Last Updated on April 1, 2021
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Aerospace companies with government contracts are increasingly focused on information security compliance. Many face a short-term requirement to self-assess their compliance with NIST 800-171, per the new DFARS 7020 clause that is now appearing in new and modified government contracts.
Then there’s the longer-term need for firms that handle Controlled Unclassified Information (CUI) to pass a third-party audit against the Cybersecurity Maturity Model Certification (CMMC) standard at CMMC Level 3.
NIST 800-171 and CMMC Level 3 are very similar frameworks, and achieving compliance with either one demonstrates a robust security posture. Is there any need for firms in the Aerospace & Defense industry to go “beyond” this level of attestation?
What about compliance with ISO 27001, the international “gold standard” for cybersecurity? Or obtaining a positive SOC 2 report?
This subject came up on a recent episode of The Virtual CISO Podcast featuring John Virgolino, Founder and CEO of nationwide ISP Consul-vation. Hosting the episode as always is John Verry, Pivot Point Security’s CISO and Managing Partner.
“Do Aerospace firms have clients with multiple, disparate requirements?” John Verry asks. “Like, Boeing or Raytheon are saying, ‘Give me NIST 800-171.’ And Ford is asking them for ISO 27001, or something equivalent?”
According to John Virgolino, few of the clients he works with have a business driver for ISO 27001 certification or a SOC 2 report—even those that have both government and non-government clients.
“Getting to NIST 800-171 compliance lets you say to non-government organizations, ‘Here is our security posture, it follows this standard and that is good enough for the Department of Defense and for the US government. Is there really anything else that you’re looking for?’” John Virgolino shares.
What about Aerospace & Defense companies that don’t have government contracts and have mostly private sector customers?
“They’re like any other business,” notes John Virgolino. “They’re either going to be thinking about [security attestation] and consider it to be something that’s important for their business, and are going to look into how to invest. And there are a lot of models for implementing security out there. So you can do basic stuff, and be able to say that you’re security conscious. Or you can go all the way to something like NIST 800-171. Or beyond, and get an ISO 27001 certification. [The choice] varies based on the type of business, really.”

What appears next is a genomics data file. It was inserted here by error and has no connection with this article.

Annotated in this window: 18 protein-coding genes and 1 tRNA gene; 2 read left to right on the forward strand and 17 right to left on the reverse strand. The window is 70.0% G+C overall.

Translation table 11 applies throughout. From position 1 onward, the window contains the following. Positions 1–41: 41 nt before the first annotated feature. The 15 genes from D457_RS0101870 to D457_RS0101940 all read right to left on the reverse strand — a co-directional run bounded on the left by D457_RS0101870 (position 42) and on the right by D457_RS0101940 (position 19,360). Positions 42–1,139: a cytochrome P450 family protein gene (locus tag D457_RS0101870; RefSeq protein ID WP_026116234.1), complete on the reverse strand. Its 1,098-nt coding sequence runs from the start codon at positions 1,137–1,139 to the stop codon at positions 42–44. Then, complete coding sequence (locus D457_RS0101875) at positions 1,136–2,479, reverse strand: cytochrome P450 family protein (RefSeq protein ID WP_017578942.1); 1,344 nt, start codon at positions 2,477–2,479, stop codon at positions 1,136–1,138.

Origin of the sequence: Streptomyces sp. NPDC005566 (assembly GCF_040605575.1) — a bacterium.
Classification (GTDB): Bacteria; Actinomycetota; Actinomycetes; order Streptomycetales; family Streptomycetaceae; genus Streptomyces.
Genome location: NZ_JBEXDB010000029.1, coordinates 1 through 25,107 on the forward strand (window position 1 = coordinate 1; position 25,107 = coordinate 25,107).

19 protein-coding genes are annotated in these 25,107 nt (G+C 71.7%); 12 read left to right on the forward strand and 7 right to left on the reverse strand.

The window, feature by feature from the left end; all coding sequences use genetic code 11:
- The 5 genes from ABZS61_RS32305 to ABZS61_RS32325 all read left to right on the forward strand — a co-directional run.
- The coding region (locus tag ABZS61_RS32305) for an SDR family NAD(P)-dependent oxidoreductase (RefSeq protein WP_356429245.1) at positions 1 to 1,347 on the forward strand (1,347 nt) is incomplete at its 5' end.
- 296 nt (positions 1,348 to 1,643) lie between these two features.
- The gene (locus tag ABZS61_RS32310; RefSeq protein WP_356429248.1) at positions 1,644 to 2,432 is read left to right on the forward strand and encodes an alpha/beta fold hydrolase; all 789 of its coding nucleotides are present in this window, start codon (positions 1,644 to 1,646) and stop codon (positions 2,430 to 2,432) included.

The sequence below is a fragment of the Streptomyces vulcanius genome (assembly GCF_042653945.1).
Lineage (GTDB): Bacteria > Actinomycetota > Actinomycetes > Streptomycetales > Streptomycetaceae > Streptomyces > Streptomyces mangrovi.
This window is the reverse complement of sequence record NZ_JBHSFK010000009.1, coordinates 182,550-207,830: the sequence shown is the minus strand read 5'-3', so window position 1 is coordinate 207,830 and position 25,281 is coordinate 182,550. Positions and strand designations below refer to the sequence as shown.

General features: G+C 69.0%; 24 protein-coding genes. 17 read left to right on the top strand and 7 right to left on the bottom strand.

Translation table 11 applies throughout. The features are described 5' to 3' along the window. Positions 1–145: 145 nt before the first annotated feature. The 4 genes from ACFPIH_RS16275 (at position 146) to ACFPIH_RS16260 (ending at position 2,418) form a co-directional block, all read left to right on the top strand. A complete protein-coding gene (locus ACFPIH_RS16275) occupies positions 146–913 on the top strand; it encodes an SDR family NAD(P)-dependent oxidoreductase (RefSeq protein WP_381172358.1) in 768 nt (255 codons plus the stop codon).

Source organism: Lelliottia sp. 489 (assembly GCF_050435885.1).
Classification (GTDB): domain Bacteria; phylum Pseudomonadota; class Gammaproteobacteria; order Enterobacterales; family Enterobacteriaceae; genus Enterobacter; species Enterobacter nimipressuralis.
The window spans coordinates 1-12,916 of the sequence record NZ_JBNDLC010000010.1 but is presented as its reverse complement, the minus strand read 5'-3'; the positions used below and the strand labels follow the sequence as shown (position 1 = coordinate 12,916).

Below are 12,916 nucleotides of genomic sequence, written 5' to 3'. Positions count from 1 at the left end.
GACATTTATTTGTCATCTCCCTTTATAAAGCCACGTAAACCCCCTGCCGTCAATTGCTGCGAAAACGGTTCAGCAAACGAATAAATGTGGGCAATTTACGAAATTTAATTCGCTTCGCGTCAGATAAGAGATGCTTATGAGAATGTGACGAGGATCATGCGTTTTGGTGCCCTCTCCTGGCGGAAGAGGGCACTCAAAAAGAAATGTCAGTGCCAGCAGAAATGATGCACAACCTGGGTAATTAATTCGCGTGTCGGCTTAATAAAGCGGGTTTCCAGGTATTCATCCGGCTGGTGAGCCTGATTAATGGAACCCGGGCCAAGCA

“I agree with what you said about, if you implemented NIST 800-171, that’s pretty similar to ISO 27001 or SOC 2—or any good framework,” replies John Verry. “Fundamentally, information security frameworks are the same: Understand what I’m protecting, understand what I’m protecting it against and what the risks are, implement controls proportional to risk, and validate that it actually works the way I said it does. That’s information security, fundamentally.”
“So it doesn’t really matter what standard [you implement],” John Verry continues. “But the problem with a NIST 800-171 environment is it’s self-attested. So if I’m the third party, I’m not accepting that. … I think that’s the flaw with NIST 800-171.
“In fact, that’s the reason why CMMC Level 3 exists, right? Because a lot of people said, ‘Yeah, yeah, I’ll get around to implementing [NIST 800-171]. Yeah, yeah, we’re doing that.’ And they weren’t.
“I think when CMMC Level 3 comes out, it’ll be very, very interesting, because I think the private sector companies or anyone in the defense industrial base (DIB) is going to say, ‘I’m not doing ISO 27001 on top of this, guys. You’re either going to accept this, or you’re not going to work with us.’ And I think people are going to accept it, because I think CMMC Level 3 is a pretty good level of security,” John Verry summarizes.
If you have a security/compliance related role within the Aerospace & Defense industry, put this podcast with John Virgolino on your must-listen list.